If you spent the additional $1 for the “Xtra” option, that ticket would be imprinted with a multiplier of 2X, 3X, 4X or 5X, chosen by the machine. A 2X multiplier would turn that $5,000 into $10,000. A 3X multiplier would turn that $5,000 into $15,000 and so on.
If you hit four of the six numbers, the 2X multiplier would turn that $70 prize into $140, while the 3X multiplier would turn it into $210.
Any of the multipliers would turn the prize for hitting three numbers from $5 into $25.
Lotto machines were programmed to generate 2X multipliers most commonly, while 5X multipliers were rarest.
Now, a player spending that same $2 for a ticket will automatically get a multiplier. The “Xtra” option is now standard.
But the prize amounts that get multiplied were decreased, resulting in lower multiplied payouts.
That $15,000 prize for hitting five numbers with a 3X multiplier is now $9,000. The $140 prize for hitting four numbers with a 2X multiplier is now $100.
Even the minimum $25 prize for hitting three numbers with any multiplier is now gone. Hitting three numbers with a 2X multiplier now pays just $10. You’ll need a 5X multiplier to get that same $25 now. Price said he used to win $25 every few months. Those days are gone. he said.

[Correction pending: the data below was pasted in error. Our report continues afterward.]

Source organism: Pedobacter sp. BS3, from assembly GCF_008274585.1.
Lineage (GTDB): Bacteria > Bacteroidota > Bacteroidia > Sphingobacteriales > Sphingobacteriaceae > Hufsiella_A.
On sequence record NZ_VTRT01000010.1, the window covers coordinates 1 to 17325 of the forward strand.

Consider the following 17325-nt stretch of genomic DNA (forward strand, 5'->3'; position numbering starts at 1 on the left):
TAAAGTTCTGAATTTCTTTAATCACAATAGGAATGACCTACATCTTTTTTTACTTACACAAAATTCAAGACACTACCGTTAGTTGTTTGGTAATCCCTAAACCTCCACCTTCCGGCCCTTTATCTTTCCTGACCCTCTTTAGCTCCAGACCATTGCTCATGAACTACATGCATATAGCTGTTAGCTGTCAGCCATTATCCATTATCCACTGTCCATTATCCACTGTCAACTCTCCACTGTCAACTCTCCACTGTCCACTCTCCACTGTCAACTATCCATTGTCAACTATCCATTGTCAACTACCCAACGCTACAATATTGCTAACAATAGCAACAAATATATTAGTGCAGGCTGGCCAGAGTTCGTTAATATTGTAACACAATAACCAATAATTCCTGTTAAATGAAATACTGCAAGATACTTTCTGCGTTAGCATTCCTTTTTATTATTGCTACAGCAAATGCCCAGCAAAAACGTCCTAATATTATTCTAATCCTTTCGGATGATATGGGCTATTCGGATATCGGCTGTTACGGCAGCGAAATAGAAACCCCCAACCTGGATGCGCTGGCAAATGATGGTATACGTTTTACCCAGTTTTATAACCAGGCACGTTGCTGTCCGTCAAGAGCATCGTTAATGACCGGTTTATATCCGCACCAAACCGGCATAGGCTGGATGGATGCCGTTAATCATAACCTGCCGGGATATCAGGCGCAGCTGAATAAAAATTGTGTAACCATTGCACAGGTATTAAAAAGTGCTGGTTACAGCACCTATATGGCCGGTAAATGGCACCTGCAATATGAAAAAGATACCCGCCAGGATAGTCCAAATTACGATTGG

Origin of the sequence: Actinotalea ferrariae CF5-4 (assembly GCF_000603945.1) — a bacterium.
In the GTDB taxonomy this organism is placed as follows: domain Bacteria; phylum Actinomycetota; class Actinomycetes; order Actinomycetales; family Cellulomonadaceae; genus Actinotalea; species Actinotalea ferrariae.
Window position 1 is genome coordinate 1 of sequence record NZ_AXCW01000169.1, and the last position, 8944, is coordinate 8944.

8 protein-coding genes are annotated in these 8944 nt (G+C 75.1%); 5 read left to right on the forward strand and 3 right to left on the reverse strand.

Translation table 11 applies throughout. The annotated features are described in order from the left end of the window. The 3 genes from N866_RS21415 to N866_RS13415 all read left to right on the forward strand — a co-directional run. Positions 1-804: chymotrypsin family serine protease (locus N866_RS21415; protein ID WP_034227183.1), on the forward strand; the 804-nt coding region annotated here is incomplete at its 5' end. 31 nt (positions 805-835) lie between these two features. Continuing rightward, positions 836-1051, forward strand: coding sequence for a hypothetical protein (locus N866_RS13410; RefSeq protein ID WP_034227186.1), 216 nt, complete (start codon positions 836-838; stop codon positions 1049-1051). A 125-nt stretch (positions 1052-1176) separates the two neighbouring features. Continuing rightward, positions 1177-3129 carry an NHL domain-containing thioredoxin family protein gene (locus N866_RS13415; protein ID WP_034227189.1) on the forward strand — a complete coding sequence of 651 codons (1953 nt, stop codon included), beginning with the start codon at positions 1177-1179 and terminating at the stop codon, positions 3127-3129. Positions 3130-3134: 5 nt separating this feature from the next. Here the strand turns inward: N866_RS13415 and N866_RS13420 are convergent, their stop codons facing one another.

Despite the lottery’s statement about better odds, a player’s odds of hitting any of the number combinations remain unchanged because those are baked in mathematically. Players still have the same 1 in 23 million chance to hit six numbers. Odds of hitting five numbers are still 1 in 81,410. Odds of hitting four numbers are still 1 in 1,416.
“They tout that it’s better odds,” Price said. “How does that come out to better odds?”
Still, the new $2 format adds a new 10X multiplier. And players get an option to spend a third dollar for what’s called a “Double Play” drawing. That means the six numbers that turned out to be losers in the main Lotto drawing are entered again into a second chance drawing for a $250,000 jackpot. Multiplier prizes for matching three to five numbers are slightly higher than for the main Lotto drawing.
Yet players must spend three times the old ticket price to have that second chance to win.
On the Florida Lottery’s social media pages, players complained that during the first weekend of the price increase, store clerks were automatically charging $3 a ticket and failing to ask whether customers wanted to spend the third dollar. They figured that would subside once stores become more accustomed to the changes.
Sharon Sharp was one of the players surprised last weekend when her store clerk charged $30, automatically including the Double Play option, for the same 10 tickets she bought the week before for $10. She paid it without complaint because she didn’t want to hold up the other customers in line, she said.
The Florida Lottery says it doubled the price of its twice-weekly Lotto drawing to give players better odds and more chances to win. Players say that's a bunch of malarkey.